failed parenting

5 Ways to Fail at Parenting Your Teen

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Parenting is hard. No one gives you a handbook. You just get a human with a variety of complex emotions and then that human grows through a variety of complex experiences into a teenager. Once puberty begins, all those emotions engage in a battle royale for that teenager’s attention. And everyone expects you to know what to do about it.

The only way to be a failure is to refuse to learn from moments of failed parenting.

Because of how complicated all this is, we are all bound to experience failures at parenting our teens. But experiencing moments of failed parenting doesn’t make you a failure. The only way to be a failure is to refuse to learn from moments of failed parenting. Here are 5 ways to fail at parenting your teen.

1. Make sure everything is life or death.

It’s easy for parents to get intense around the decisions our teens make. After all, we want the best for them and sometimes they can just be… dumb. That said, parents often fail when we take everything so seriously. Teenagers are already dramatic and take themselves and the world far too seriously. Sometimes the antidote to failed parenting is simply laughter. We certainly don’t want to laugh at them, but we can laugh with them or at situations because we recognize that very few mistakes are fatal. Of course, that doesn’t mean the consequences aren’t real. But they are manageable if we can keep them in their proper place.

2. Demand change quickly.

Because we love our children and we want what is best for them, we are often impatient with their rate of change. We often want to hit the fast forward button and skip over the teenage years entirely so we magically arrive at a moment when our kids are responsible, respectful, and wise. But this is unrealistic. And to demand that they move at a pace they aren’t yet ready for is a sure way to set ourselves up for failure. After all, we know that lasting change doesn’t happen quickly. Lasting change takes place gradually. Sometimes the antidote to failed parenting is learning patience.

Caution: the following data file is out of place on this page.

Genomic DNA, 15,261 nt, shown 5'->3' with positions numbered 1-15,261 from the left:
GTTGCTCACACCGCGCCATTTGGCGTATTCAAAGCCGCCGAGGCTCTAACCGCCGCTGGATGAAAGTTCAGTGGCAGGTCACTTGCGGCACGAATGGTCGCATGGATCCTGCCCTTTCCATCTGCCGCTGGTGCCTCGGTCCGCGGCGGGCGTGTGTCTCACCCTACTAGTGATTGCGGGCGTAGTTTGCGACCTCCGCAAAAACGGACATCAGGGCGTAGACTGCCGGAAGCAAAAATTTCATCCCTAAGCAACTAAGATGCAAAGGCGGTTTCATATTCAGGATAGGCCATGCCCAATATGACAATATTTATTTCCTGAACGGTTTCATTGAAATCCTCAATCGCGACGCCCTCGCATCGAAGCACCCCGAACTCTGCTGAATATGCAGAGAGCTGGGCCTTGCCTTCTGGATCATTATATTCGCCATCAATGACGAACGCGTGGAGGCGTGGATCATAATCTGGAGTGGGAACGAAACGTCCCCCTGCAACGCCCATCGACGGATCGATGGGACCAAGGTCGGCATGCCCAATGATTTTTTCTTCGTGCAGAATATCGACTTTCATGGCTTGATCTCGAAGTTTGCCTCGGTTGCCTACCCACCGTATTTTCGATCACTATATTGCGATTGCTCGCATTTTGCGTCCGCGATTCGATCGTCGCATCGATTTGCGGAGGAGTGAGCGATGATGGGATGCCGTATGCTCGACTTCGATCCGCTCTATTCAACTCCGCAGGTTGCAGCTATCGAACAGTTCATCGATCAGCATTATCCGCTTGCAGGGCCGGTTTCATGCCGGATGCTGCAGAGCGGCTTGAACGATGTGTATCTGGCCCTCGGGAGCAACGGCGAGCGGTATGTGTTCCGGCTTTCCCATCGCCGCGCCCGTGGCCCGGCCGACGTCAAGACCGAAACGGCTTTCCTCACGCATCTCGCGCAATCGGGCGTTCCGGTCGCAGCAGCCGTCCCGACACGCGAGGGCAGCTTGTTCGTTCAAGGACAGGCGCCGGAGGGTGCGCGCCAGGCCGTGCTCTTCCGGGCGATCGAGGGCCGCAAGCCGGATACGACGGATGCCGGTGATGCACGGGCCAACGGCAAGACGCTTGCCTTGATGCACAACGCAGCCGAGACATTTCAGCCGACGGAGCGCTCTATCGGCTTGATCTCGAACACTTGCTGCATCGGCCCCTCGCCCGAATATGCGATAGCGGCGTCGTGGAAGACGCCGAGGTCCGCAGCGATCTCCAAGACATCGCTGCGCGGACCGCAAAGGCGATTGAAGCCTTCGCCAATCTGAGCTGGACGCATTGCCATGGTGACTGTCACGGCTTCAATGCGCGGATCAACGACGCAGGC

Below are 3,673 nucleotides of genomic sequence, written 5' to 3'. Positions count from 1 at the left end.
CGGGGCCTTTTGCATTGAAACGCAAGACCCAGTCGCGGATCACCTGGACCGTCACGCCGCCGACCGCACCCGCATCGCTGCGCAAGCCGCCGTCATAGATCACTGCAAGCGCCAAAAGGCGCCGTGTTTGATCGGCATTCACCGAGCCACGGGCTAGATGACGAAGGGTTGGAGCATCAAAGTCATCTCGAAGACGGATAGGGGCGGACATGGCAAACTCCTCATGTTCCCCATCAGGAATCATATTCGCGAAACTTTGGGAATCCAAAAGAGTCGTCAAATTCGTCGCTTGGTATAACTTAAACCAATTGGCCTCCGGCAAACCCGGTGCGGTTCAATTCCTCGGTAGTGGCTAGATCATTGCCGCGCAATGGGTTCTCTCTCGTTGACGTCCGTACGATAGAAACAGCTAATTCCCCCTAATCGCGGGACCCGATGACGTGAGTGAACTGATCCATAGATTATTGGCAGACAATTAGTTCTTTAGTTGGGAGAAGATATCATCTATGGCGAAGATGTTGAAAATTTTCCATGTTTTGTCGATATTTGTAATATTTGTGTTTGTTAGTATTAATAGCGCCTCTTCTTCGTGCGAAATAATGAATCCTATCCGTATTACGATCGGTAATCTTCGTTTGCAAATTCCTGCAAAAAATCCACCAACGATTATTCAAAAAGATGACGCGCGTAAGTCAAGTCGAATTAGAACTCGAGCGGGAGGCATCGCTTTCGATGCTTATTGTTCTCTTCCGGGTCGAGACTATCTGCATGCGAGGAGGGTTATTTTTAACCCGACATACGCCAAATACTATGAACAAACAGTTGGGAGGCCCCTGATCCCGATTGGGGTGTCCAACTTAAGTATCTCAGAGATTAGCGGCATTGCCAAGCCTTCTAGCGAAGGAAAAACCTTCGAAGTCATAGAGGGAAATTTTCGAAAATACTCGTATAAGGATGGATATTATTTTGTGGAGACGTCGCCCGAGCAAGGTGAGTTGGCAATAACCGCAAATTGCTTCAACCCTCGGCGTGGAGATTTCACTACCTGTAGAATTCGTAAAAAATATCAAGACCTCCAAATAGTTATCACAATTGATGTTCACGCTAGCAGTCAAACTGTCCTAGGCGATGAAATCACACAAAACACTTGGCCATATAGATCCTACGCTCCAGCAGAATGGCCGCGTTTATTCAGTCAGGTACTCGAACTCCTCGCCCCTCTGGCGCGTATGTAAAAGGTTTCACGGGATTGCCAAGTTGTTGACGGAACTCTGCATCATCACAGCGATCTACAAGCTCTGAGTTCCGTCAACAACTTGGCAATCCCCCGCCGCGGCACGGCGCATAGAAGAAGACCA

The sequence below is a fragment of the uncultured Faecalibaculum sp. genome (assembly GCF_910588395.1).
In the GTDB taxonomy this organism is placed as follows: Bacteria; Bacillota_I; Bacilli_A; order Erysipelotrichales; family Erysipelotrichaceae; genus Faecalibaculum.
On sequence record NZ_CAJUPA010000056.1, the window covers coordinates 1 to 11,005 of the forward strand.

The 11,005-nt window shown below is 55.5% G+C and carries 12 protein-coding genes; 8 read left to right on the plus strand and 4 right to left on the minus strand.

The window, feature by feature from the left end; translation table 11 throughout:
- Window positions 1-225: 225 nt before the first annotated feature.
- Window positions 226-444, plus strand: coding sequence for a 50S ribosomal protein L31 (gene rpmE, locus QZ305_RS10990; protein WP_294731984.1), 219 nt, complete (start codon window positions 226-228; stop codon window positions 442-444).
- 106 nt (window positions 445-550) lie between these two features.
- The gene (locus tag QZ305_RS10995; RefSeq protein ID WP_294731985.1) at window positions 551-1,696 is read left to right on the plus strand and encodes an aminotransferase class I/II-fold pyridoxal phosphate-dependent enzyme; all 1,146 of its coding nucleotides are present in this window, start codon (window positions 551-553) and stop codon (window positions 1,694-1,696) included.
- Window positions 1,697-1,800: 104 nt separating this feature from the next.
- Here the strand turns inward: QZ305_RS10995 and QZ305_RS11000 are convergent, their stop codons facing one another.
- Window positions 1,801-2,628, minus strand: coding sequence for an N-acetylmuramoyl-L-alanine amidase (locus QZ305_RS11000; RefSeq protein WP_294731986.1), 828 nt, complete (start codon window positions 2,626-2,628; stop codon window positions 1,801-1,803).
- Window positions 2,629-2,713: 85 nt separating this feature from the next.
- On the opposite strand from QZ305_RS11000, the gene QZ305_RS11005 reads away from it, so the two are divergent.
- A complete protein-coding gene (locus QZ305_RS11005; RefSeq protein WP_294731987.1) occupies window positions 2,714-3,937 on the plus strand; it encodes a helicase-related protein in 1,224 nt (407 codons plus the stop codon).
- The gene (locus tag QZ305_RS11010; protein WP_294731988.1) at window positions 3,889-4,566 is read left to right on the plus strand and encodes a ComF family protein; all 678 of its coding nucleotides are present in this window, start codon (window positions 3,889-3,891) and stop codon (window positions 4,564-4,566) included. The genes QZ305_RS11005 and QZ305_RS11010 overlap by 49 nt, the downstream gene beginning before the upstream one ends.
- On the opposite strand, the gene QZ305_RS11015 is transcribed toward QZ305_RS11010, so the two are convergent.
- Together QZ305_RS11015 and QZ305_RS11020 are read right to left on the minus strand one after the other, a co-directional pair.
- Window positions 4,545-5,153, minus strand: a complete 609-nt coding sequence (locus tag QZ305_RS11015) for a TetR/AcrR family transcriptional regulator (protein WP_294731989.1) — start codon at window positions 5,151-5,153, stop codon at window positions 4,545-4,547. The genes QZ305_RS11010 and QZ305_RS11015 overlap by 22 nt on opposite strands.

3. Go it alone.

Years ago, the phrase “it takes a village” became popular when discussing raising kids. And overall, it’s true. Parenting is not a solo project. Not only do teens need their parents in their lives, but they also need other adults such as teachers, coaches, pastors, neighbors. The teenage years are far too complicated for just one person or even one pair of people. Sometimes the antidote for failed parenting is assembling a team of responsible, loving people who are investing in our teens.

4. Listen to the voice of fear.

There are many threats to our teens out there and we need to take them seriously. But fear-motivated parenting leads teens to feel anxious, disempowered, and fearful. We need to teach our kids wisdom while parenting with courage. We certainly don’t want to put our teens in harm’s way, but when we parent from the place of fear, we often do more to stunt our teens’ development than to encourage it. After all, we have very little control anyway. Sometimes the antidote to failed parenting is courage. We need the courage to let go of control and allow our teens to live.

5. Assume you have all the answers.

You know much more than your teenager—about most things. But sometimes, you don’t. Sometimes you are wrong and your teen knows it. And when you’re wrong, one of the worst things you can do is pretend you’re right. Because all this teaches your teen is that being wrong is bad. If you refuse to be wrong, then your teen will learn that mistakes are weaknesses that need to be covered up rather than dealt with. Sometimes the antidote to failed parenting is simply saying, “I was wrong. Will you forgive me?”

Sound off: What other ways do parents fail at parenting their teens?

Huddle up with your kids and ask, “In what way have I hurt your feelings recently without realizing and how can I make it right?”